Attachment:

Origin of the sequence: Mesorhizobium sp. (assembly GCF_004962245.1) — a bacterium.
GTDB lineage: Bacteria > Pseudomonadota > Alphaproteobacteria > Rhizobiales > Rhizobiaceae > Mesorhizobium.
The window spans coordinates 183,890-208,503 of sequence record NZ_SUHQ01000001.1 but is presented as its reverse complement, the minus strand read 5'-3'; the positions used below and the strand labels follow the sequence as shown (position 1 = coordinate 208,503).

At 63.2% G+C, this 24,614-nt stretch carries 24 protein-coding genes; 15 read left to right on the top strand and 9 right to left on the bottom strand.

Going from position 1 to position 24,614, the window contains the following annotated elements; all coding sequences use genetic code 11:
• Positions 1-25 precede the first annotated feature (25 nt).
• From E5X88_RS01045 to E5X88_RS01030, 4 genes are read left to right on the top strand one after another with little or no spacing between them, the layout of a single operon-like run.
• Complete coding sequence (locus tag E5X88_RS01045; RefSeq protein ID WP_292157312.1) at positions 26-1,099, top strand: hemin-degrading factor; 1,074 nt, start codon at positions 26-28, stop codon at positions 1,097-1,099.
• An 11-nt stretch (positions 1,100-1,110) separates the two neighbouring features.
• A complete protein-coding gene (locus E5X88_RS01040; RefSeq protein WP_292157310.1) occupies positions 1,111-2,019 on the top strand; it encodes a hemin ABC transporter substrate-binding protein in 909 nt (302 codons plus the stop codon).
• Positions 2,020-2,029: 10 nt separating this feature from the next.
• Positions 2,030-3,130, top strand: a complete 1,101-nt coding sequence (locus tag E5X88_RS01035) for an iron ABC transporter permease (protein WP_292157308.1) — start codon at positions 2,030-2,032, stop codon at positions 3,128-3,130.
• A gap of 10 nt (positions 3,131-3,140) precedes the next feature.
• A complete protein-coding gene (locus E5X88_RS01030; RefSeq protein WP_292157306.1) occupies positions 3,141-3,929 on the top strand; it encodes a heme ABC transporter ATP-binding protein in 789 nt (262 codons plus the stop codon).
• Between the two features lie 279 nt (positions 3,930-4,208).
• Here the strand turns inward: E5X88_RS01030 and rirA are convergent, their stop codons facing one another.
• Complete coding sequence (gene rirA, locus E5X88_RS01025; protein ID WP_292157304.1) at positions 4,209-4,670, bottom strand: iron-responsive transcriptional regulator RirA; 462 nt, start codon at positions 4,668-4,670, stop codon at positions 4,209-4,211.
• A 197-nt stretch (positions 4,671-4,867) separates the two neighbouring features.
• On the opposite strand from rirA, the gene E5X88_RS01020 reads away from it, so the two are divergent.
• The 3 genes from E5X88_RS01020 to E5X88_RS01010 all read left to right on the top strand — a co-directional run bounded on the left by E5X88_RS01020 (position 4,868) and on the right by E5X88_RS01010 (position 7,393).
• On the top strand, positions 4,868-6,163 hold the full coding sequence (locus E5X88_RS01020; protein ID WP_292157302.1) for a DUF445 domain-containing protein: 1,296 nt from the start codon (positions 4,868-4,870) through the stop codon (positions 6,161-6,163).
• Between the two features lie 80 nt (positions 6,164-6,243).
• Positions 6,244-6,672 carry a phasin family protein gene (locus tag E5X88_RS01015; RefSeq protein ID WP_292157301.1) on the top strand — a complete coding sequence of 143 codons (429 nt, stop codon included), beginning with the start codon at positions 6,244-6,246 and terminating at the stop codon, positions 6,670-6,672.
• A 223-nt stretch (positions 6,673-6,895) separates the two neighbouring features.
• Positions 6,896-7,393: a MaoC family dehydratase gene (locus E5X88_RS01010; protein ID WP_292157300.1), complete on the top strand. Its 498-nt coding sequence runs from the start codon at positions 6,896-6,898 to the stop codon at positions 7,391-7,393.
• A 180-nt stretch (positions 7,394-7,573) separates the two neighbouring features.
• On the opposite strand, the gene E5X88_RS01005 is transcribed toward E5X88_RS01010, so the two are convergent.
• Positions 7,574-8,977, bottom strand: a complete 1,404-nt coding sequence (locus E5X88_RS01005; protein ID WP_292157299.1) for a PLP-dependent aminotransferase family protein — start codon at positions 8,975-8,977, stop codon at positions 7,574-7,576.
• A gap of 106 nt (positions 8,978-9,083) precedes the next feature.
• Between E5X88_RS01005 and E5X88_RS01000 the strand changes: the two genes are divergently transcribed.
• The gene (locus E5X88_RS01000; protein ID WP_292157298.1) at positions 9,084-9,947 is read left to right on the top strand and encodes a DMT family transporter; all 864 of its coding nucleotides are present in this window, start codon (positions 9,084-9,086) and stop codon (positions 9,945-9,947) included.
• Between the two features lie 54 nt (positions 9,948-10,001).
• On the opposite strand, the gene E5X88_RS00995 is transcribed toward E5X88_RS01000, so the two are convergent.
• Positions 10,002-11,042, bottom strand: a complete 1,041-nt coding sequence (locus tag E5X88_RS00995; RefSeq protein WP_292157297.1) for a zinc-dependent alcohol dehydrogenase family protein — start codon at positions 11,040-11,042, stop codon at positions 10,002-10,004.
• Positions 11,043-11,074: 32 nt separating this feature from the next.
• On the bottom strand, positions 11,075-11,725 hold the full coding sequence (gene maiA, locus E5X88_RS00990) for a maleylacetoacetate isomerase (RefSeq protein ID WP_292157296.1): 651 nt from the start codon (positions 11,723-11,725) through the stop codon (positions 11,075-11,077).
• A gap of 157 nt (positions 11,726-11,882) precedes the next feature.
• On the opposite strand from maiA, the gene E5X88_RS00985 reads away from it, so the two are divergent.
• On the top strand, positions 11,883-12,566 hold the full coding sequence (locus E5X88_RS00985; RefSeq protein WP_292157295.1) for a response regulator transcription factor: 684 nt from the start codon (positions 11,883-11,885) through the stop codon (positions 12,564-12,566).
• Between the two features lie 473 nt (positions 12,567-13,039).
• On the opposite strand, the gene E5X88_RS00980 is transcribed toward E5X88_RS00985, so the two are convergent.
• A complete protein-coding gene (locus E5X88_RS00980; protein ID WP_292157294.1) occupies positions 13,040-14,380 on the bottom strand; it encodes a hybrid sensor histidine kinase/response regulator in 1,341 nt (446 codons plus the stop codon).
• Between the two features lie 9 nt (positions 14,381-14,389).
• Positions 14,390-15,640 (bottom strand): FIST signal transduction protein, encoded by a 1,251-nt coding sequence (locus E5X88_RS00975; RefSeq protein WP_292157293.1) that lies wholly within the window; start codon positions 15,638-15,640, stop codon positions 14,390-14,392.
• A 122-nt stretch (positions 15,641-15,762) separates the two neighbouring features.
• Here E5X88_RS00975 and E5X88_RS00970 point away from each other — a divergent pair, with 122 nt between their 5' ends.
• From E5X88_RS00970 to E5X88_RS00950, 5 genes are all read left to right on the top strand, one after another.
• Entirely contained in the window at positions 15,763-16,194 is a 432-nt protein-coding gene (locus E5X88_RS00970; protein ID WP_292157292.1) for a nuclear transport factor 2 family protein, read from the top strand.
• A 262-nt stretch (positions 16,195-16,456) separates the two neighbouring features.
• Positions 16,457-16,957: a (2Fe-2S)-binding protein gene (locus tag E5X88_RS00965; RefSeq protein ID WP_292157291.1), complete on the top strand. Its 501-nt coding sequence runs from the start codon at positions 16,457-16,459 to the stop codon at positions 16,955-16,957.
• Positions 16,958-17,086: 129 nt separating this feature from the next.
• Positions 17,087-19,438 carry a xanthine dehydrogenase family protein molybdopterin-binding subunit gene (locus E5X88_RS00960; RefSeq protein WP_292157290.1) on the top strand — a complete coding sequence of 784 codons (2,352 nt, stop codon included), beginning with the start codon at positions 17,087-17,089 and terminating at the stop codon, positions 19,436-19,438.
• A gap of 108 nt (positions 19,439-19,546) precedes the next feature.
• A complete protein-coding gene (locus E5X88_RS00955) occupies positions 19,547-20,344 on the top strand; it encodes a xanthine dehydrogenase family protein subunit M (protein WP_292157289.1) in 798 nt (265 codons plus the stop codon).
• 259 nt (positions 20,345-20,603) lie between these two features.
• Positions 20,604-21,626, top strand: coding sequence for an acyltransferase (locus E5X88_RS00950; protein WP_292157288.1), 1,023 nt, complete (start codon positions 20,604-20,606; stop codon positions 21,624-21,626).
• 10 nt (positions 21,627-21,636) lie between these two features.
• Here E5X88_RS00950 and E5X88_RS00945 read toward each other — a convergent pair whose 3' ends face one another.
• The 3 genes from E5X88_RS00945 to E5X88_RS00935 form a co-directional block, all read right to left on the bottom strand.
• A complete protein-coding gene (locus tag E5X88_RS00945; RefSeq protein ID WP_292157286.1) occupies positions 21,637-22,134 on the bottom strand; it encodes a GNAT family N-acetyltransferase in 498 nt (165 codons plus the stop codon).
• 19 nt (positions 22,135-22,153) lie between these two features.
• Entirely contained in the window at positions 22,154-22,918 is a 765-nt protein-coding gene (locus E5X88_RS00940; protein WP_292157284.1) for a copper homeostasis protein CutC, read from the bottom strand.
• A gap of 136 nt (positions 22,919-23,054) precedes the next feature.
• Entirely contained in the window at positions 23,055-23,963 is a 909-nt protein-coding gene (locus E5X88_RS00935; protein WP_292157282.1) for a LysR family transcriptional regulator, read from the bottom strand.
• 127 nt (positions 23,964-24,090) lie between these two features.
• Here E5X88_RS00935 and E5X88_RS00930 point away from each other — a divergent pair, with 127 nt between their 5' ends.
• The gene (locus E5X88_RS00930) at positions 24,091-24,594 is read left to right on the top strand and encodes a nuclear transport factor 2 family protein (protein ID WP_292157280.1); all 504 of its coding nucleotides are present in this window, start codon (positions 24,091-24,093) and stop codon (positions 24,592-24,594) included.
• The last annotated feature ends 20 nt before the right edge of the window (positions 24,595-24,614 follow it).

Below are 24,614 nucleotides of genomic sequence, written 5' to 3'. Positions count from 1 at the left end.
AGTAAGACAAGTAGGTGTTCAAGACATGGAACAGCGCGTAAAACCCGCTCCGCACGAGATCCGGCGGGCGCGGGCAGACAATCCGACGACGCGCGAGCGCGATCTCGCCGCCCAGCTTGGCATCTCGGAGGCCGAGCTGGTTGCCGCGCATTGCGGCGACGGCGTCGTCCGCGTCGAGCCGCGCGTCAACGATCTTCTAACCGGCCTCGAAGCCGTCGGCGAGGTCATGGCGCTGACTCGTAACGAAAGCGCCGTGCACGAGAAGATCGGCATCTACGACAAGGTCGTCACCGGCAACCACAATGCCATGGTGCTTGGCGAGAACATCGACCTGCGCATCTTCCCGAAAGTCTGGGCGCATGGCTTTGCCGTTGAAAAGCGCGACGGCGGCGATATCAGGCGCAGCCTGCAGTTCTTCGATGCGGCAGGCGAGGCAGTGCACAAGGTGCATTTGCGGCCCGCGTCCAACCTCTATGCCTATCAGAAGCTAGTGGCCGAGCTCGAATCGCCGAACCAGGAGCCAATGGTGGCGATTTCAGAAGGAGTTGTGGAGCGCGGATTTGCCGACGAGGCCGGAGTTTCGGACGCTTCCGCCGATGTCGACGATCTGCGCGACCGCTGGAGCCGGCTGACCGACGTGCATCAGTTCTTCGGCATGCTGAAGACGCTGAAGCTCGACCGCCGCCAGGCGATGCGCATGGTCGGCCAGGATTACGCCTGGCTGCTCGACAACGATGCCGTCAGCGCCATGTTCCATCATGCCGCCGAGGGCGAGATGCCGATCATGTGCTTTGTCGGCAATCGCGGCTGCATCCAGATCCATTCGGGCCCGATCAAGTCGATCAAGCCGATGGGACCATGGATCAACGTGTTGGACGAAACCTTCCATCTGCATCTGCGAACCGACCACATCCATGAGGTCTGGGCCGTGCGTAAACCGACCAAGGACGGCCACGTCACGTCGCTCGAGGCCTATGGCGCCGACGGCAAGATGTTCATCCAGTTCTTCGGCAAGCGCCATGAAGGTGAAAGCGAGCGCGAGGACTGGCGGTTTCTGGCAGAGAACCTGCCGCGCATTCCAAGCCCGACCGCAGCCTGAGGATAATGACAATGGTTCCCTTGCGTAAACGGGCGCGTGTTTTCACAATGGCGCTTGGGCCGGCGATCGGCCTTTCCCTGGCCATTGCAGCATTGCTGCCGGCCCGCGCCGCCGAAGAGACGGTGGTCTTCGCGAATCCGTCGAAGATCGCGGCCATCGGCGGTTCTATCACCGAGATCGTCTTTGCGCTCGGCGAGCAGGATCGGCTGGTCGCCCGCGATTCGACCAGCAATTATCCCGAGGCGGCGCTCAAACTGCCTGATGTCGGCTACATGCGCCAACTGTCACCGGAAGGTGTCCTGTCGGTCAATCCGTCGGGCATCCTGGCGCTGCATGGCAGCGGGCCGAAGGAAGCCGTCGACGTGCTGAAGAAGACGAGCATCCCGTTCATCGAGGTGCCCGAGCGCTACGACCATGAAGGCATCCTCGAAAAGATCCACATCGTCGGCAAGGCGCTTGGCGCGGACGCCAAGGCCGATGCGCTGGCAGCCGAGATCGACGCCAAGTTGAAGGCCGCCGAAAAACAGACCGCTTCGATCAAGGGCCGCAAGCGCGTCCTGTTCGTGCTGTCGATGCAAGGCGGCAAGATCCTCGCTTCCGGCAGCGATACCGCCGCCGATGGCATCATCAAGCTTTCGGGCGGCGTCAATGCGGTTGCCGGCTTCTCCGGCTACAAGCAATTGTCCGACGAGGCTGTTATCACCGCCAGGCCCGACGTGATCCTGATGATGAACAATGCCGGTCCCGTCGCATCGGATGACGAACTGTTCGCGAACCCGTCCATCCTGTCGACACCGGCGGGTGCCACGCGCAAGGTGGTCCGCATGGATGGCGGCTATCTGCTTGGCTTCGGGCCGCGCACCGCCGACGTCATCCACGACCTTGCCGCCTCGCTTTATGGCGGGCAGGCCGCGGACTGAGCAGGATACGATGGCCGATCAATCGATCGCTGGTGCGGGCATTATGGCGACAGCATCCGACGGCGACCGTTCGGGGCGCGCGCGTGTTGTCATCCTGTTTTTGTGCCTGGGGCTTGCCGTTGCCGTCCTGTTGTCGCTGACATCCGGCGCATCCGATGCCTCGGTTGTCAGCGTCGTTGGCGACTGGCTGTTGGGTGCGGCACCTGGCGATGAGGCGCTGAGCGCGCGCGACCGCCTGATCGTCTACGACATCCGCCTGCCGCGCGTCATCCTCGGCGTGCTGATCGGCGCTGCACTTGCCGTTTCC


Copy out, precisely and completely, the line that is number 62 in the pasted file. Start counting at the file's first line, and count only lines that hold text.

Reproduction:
• Entirely contained in the window at positions 22,154-22,918 is a 765-nt protein-coding gene (locus E5X88_RS00940; protein WP_292157284.1) for a copper homeostasis protein CutC, read from the bottom strand.